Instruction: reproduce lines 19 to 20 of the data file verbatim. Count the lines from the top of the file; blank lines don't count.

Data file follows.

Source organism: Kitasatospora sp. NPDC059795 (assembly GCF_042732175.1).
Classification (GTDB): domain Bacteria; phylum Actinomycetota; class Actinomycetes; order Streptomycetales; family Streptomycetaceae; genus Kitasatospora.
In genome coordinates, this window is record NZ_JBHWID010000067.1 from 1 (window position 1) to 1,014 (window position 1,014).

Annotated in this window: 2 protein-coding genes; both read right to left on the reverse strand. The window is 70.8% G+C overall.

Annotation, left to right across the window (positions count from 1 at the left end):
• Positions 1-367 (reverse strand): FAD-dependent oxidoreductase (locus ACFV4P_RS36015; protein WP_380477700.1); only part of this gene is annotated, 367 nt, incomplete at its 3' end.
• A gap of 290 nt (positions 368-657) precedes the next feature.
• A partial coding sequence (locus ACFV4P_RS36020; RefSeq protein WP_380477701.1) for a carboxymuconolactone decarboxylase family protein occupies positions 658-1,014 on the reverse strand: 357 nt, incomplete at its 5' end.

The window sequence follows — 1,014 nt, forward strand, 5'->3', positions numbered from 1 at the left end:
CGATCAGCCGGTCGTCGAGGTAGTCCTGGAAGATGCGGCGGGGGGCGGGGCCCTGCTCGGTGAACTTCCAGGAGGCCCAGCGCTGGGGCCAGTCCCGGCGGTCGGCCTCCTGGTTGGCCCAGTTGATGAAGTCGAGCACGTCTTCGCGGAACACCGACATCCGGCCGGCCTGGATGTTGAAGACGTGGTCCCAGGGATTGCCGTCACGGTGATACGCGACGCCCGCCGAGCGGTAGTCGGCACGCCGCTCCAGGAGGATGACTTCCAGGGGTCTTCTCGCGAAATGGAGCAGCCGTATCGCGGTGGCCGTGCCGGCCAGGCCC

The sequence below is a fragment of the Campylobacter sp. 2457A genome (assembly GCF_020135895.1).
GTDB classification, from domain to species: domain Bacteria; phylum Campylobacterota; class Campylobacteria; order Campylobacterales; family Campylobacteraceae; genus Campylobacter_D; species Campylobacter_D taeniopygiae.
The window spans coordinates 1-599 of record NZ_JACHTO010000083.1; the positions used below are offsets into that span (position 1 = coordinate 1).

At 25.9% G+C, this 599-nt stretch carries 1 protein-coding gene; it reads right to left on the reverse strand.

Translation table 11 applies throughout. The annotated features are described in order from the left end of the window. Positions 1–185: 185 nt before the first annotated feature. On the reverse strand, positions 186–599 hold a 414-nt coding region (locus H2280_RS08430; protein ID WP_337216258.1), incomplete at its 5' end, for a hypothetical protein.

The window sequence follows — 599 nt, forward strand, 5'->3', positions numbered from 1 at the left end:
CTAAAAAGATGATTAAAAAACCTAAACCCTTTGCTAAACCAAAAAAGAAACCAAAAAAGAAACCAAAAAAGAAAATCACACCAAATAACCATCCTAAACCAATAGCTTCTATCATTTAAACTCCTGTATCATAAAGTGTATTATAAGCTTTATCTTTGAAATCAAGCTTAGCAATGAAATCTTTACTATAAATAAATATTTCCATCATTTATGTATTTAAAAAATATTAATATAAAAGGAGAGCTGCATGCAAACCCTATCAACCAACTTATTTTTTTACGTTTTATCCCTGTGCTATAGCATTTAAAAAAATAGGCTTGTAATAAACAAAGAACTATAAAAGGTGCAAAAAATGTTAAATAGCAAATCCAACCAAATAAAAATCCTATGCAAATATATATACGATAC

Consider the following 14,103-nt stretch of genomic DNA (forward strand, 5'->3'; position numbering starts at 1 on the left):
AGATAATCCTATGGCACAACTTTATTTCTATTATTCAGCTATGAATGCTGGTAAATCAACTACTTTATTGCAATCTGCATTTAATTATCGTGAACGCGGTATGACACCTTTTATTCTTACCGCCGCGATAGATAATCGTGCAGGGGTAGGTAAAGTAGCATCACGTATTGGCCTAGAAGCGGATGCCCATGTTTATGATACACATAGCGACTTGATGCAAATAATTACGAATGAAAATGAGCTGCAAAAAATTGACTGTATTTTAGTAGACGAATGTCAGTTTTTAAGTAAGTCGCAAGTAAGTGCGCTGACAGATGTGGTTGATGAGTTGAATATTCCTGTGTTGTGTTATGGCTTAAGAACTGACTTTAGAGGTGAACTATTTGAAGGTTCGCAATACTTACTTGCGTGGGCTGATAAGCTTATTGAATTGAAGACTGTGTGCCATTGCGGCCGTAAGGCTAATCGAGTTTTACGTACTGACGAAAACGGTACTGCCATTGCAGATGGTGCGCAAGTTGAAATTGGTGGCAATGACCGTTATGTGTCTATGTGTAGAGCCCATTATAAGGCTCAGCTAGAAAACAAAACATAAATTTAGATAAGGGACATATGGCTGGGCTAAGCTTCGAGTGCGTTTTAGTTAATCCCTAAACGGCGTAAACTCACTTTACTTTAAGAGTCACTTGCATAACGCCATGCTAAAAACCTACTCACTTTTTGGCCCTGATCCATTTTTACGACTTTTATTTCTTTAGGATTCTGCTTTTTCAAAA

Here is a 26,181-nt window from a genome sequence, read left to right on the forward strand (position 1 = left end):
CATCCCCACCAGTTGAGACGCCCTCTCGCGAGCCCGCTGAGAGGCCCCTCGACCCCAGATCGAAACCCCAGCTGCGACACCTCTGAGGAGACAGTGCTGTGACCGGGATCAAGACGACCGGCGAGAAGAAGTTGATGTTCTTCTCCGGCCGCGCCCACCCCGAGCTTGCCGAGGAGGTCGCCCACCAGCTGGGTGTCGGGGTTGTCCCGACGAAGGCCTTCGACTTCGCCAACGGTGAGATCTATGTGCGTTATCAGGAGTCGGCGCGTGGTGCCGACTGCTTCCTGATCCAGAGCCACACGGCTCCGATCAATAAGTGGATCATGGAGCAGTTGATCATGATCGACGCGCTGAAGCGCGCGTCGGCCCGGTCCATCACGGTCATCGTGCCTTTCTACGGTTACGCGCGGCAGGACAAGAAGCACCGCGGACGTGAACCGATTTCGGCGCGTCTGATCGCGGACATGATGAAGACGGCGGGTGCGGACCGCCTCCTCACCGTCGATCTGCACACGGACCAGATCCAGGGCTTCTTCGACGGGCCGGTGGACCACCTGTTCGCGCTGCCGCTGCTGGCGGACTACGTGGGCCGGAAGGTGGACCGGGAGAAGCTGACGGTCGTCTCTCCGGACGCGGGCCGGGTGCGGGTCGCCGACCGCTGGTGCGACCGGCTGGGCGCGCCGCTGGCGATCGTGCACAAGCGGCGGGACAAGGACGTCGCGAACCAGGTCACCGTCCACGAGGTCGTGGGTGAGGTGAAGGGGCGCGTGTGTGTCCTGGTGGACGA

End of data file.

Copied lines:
AGATAATCCTATGGCACAACTTTATTTCTATTATTCAGCTATGAATGCTGGTAAATCAACTACTTTATTGCAATCTGCATTTAATTATCGTGAACGCGGTATGACACCTTTTATTCTTACCGCCGCGATAGATAATCGTGCAGGGGTAGGTAAAGTAGCATCACGTATTGGCCTAGAAGCGGATGCCCATGTTTATGATACACATAGCGACTTGATGCAAATAATTACGAATGAAAATGAGCTGCAAAAAATTGACTGTATTTTAGTAGACGAATGTCAGTTTTTAAGTAAGTCGCAAGTAAGTGCGCTGACAGATGTGGTTGATGAGTTGAATATTCCTGTGTTGTGTTATGGCTTAAGAACTGACTTTAGAGGTGAACTATTTGAAGGTTCGCAATACTTACTTGCGTGGGCTGATAAGCTTATTGAATTGAAGACTGTGTGCCATTGCGGCCGTAAGGCTAATCGAGTTTTACGTACTGACGAAAACGGTACTGCCATTGCAGATGGTGCGCAAGTTGAAATTGGTGGCAATGACCGTTATGTGTCTATGTGTAGAGCCCATTATAAGGCTCAGCTAGAAAACAAAACATAAATTTAGATAAGGGACATATGGCTGGGCTAAGCTTCGAGTGCGTTTTAGTTAATCCCTAAACGGCGTAAACTCACTTTACTTTAAGAGTCACTTGCATAACGCCATGCTAAAAACCTACTCACTTTTTGGCCCTGATCCATTTTTACGACTTTTATTTCTTTAGGATTCTGCTTTTTCAAAA

Here is a 26,181-nt window from a genome sequence, read left to right on the forward strand (position 1 = left end):